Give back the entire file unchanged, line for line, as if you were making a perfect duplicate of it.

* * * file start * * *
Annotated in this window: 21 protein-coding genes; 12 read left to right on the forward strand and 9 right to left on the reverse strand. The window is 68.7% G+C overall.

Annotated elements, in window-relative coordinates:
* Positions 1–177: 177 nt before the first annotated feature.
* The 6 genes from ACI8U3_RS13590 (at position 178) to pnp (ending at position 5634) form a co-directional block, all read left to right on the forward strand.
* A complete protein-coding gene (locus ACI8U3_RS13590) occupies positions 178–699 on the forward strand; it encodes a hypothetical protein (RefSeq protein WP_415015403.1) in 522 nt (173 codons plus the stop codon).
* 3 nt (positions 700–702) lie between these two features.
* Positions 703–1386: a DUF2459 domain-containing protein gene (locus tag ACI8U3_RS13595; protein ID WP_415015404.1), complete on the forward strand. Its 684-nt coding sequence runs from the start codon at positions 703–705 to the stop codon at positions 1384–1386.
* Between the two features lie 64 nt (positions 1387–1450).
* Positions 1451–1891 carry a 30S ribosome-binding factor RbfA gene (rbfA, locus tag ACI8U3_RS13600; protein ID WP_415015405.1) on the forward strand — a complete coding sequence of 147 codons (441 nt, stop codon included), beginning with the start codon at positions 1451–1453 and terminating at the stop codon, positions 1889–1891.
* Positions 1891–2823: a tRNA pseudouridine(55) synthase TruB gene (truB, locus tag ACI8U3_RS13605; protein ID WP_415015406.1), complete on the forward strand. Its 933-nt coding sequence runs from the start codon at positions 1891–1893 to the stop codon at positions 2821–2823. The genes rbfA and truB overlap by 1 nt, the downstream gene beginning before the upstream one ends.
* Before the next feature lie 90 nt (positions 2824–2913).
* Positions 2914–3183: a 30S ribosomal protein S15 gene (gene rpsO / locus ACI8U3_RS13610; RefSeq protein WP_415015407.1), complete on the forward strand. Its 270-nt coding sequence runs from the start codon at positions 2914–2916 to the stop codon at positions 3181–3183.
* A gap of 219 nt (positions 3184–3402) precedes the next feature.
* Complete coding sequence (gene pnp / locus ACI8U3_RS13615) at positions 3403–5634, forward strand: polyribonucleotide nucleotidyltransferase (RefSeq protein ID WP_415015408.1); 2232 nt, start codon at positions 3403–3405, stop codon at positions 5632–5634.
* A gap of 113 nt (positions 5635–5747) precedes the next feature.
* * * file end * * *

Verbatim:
Annotated in this window: 21 protein-coding genes; 12 read left to right on the forward strand and 9 right to left on the reverse strand. The window is 68.7% G+C overall.

Annotated elements, in window-relative coordinates:
* Positions 1–177: 177 nt before the first annotated feature.
* The 6 genes from ACI8U3_RS13590 (at position 178) to pnp (ending at position 5634) form a co-directional block, all read left to right on the forward strand.
* A complete protein-coding gene (locus ACI8U3_RS13590) occupies positions 178–699 on the forward strand; it encodes a hypothetical protein (RefSeq protein WP_415015403.1) in 522 nt (173 codons plus the stop codon).
* 3 nt (positions 700–702) lie between these two features.
* Positions 703–1386: a DUF2459 domain-containing protein gene (locus tag ACI8U3_RS13595; protein ID WP_415015404.1), complete on the forward strand. Its 684-nt coding sequence runs from the start codon at positions 703–705 to the stop codon at positions 1384–1386.
* Between the two features lie 64 nt (positions 1387–1450).
* Positions 1451–1891 carry a 30S ribosome-binding factor RbfA gene (rbfA, locus tag ACI8U3_RS13600; protein ID WP_415015405.1) on the forward strand — a complete coding sequence of 147 codons (441 nt, stop codon included), beginning with the start codon at positions 1451–1453 and terminating at the stop codon, positions 1889–1891.
* Positions 1891–2823: a tRNA pseudouridine(55) synthase TruB gene (truB, locus tag ACI8U3_RS13605; protein ID WP_415015406.1), complete on the forward strand. Its 933-nt coding sequence runs from the start codon at positions 1891–1893 to the stop codon at positions 2821–2823. The genes rbfA and truB overlap by 1 nt, the downstream gene beginning before the upstream one ends.
* Before the next feature lie 90 nt (positions 2824–2913).
* Positions 2914–3183: a 30S ribosomal protein S15 gene (gene rpsO / locus ACI8U3_RS13610; RefSeq protein WP_415015407.1), complete on the forward strand. Its 270-nt coding sequence runs from the start codon at positions 2914–2916 to the stop codon at positions 3181–3183.
* A gap of 219 nt (positions 3184–3402) precedes the next feature.
* Complete coding sequence (gene pnp / locus ACI8U3_RS13615) at positions 3403–5634, forward strand: polyribonucleotide nucleotidyltransferase (RefSeq protein ID WP_415015408.1); 2232 nt, start codon at positions 3403–3405, stop codon at positions 5632–5634.
* A gap of 113 nt (positions 5635–5747) precedes the next feature.